In case you’ve never used the verb ‘Catfishin’’–either because the concept is too vague, referring both to the idea of lying about your identity on the Internet and to those who sleuth out people who have lied on the Internet, or because you have remained blissfully unaware of the whole Catfish documentary and subsequent TV show–today is the day you join the learning curve.
Because as clunky and undefinable as it is, the term Catfish has now jumped out of its own self-referencing creation and joined the popular lexicon thanks to this business of Notre Dame footballer Manti Te’o's fake girlfriend. And in an even weirder ourborous, the fake sister of the fake girlfriend reached out to original Catfish victim/MTV Internet sleuth Nev Schulman over the Internet while all of this was going down.
From yesterday’s Deadspin story:
In yet another now-deleted tweet, Tei herself reached out to Nev Schulman, star of the 2010 film Catfish and executive producer of the MTV program of the same title. Schulman’s movie and show are about romantic deception through fake online personas.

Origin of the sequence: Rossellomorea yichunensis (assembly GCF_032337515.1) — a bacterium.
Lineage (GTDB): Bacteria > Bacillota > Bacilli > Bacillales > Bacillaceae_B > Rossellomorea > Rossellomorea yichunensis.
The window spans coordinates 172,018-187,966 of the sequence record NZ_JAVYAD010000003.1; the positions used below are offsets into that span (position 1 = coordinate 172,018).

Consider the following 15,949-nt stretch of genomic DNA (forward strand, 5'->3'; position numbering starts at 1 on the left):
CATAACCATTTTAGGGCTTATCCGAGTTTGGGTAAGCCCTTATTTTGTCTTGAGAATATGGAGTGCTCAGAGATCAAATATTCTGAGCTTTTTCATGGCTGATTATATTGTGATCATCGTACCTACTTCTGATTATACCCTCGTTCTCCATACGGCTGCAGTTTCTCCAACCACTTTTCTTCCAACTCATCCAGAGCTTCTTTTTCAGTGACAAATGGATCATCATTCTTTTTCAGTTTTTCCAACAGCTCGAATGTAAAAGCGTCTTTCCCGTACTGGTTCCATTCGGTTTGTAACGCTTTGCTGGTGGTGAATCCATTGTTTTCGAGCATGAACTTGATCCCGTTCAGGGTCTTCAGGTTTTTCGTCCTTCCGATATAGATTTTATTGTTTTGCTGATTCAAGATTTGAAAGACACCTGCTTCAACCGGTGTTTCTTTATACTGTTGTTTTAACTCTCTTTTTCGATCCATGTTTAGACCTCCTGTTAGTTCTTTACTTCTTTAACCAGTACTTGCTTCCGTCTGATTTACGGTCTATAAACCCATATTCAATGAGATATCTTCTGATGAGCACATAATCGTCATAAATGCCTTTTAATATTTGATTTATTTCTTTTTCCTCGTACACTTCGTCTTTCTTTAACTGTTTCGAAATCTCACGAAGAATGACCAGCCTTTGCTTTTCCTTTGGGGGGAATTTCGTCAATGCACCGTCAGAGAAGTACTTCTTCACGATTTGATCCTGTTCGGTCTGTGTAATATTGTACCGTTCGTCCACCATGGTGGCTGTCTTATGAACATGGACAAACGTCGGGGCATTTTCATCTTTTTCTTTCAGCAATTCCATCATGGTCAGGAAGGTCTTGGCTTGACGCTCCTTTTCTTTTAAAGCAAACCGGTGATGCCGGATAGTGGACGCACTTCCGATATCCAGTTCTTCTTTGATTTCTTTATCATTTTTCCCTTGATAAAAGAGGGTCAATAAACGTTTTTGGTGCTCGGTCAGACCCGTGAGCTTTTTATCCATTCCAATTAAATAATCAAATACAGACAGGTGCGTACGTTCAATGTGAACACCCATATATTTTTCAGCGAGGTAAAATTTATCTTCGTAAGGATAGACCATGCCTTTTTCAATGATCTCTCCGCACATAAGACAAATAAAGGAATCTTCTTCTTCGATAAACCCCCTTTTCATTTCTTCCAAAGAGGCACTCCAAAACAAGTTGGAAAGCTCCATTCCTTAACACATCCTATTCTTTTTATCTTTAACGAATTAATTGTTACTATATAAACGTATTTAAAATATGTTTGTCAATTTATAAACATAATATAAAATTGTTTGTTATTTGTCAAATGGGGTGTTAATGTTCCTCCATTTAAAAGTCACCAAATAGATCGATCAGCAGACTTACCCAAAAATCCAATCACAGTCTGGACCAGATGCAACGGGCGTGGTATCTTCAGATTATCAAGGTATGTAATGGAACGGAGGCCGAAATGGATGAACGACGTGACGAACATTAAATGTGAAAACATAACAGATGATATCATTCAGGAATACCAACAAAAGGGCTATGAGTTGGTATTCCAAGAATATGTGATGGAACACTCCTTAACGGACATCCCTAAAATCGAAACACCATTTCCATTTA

Of course, that demanded a response from Mr. Schulman, who could not be caught looking like he was tricked by Internet fakery twice, especially now that he’s supposed to be an expert on this stuff.
Today, he told MTV: “My reaction is, quite frankly, no different from my reaction on the show. It doesn’t really change anything for me that this victim is a high-profile football player. I think it can and obviously does happen to anyone.”
Which is strange, because Mr. Te’o lied about a great deal of his backstory with Lennay Kekua, so calling him a victim, even if he fell for the hoax, seems a little inaccurate, as he embellished the story himself with personal meetings that never took place.
But also: why would the alleged Catfisher, Ronaiah Tuiasosopo, reach out to Nev Schulman? Because he wanted to get caught? Did he want to be on the show? Even in character as Kekua’s sister, what could he have possibly gained from interacting with the Catfish crew, other than a super-villain-level of smugness at being able to wave his calling card in the face of the show’s so-called “experts”?
Questions only time will answer. Or not. Either way, happy official Catfishin’ Day!
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